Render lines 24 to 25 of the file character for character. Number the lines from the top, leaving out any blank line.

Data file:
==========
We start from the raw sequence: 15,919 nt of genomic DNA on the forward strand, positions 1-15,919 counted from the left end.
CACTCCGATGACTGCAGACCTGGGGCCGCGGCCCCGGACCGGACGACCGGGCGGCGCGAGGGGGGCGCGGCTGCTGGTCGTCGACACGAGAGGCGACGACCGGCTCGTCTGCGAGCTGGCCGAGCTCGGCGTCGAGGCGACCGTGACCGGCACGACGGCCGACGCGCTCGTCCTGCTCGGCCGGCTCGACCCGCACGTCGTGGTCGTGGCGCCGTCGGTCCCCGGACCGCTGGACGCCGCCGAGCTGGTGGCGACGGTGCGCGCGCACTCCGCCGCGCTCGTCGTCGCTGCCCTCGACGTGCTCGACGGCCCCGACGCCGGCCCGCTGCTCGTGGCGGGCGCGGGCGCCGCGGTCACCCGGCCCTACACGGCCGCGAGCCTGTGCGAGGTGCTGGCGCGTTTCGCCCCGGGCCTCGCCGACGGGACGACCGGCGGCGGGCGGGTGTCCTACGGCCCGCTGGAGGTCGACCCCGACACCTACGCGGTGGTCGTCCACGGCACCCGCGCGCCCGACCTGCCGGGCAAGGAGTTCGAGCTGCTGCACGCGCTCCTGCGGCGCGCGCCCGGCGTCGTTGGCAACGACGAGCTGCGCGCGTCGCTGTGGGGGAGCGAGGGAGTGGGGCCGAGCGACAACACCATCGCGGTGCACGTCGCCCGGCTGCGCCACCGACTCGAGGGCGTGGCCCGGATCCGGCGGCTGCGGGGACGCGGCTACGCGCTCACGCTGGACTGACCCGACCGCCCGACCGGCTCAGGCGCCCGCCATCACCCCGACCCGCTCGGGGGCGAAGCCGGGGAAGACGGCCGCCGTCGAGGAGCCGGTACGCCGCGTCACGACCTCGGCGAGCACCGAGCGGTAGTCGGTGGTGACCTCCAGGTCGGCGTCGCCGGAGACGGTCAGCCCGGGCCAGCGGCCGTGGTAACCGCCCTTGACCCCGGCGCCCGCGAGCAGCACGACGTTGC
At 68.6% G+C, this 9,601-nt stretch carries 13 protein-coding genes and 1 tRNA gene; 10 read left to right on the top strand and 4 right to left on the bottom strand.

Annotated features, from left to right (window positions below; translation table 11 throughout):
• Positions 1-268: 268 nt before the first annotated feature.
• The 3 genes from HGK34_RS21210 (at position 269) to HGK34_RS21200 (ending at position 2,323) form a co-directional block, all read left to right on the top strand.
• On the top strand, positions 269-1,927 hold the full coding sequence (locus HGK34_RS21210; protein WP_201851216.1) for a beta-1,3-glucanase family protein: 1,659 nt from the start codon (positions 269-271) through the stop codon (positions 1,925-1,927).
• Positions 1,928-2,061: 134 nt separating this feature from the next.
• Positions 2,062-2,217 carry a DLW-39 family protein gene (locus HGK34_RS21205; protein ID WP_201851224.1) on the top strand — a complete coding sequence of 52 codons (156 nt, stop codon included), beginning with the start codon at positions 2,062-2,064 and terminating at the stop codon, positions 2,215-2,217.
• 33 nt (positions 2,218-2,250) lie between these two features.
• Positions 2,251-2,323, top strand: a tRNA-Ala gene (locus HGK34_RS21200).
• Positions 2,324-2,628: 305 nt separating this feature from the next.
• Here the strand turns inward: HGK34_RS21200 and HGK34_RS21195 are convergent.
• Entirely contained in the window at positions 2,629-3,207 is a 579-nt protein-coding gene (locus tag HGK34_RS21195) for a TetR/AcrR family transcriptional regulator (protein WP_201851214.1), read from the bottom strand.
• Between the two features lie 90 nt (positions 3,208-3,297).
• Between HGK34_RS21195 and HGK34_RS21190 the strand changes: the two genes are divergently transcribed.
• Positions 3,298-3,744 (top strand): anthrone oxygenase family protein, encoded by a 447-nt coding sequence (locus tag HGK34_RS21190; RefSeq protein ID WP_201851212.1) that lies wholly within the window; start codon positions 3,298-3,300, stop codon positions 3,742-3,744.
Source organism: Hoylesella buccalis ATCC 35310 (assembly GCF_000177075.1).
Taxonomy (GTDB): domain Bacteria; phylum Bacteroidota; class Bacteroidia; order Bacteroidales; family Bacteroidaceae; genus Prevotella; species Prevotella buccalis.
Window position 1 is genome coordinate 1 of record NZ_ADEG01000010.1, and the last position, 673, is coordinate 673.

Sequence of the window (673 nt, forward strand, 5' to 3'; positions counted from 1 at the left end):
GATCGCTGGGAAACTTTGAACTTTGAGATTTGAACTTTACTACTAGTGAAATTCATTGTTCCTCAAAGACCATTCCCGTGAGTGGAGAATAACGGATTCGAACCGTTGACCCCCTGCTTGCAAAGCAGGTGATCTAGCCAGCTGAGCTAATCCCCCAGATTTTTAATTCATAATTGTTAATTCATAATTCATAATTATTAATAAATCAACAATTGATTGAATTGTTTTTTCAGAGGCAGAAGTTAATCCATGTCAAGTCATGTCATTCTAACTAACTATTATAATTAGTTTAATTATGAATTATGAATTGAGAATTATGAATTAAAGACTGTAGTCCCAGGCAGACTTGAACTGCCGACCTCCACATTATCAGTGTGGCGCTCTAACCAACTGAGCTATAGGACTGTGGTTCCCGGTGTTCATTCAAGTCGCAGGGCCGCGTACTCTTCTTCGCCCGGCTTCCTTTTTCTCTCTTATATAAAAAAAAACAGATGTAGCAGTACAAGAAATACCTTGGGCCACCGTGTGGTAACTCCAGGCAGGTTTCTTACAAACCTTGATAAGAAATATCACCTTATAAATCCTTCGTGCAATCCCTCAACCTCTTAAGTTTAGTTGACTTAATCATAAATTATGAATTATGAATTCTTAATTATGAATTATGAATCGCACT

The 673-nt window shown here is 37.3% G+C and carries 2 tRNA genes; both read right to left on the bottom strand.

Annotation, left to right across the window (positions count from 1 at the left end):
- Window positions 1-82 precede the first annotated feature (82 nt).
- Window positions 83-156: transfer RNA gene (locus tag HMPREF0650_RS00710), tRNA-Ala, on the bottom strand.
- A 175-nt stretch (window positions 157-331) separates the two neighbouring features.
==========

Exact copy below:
Annotation, left to right across the window (positions count from 1 at the left end):
- Window positions 1-82 precede the first annotated feature (82 nt).